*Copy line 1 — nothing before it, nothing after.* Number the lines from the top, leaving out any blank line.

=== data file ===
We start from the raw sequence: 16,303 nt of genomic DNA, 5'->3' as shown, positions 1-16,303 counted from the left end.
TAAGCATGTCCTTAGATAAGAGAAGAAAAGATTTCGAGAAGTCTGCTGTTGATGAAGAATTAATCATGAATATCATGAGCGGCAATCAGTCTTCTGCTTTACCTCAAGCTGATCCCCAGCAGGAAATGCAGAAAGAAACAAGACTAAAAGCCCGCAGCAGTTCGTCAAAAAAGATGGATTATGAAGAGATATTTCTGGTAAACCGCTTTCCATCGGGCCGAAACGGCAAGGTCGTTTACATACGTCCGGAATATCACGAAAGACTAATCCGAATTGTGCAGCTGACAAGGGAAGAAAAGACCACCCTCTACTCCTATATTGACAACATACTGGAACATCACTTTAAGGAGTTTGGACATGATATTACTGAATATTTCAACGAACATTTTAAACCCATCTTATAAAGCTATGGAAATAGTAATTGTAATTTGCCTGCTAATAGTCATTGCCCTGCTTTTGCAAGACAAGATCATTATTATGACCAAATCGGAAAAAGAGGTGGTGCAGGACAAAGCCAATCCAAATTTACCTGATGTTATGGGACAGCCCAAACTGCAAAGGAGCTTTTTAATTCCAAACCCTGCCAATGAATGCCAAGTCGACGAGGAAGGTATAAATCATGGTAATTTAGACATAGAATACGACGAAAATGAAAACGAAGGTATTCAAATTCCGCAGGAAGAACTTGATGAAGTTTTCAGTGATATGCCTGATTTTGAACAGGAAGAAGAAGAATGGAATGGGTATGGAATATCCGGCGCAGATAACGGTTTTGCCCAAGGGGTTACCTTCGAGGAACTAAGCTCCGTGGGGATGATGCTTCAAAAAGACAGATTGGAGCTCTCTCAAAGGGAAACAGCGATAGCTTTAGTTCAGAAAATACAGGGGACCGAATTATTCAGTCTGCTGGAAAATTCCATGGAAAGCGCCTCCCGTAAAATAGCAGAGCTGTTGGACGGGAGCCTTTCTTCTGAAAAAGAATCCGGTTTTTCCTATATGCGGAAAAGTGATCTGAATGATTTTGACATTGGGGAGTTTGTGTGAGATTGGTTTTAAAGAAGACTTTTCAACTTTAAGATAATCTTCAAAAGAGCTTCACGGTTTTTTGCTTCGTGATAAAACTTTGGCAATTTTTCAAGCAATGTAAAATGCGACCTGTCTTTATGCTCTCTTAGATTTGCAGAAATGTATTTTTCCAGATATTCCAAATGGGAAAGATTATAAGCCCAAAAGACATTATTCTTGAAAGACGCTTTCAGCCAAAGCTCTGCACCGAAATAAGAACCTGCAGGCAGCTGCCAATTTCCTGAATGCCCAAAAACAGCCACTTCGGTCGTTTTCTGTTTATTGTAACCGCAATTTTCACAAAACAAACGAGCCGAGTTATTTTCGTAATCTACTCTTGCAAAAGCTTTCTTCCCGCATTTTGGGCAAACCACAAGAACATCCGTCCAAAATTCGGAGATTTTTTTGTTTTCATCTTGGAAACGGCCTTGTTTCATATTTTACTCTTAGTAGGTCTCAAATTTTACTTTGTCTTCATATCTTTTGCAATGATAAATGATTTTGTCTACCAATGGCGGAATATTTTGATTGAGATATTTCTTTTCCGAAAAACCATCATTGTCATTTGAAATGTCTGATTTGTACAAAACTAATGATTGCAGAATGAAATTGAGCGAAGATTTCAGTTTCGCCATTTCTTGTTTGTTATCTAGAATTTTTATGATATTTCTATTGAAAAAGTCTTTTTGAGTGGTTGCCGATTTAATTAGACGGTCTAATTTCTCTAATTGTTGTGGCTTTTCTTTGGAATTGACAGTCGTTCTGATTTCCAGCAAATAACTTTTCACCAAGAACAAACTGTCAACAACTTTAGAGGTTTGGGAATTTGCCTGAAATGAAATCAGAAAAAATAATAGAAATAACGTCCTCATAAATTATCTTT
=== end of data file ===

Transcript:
We start from the raw sequence: 16,303 nt of genomic DNA, 5'->3' as shown, positions 1-16,303 counted from the left end.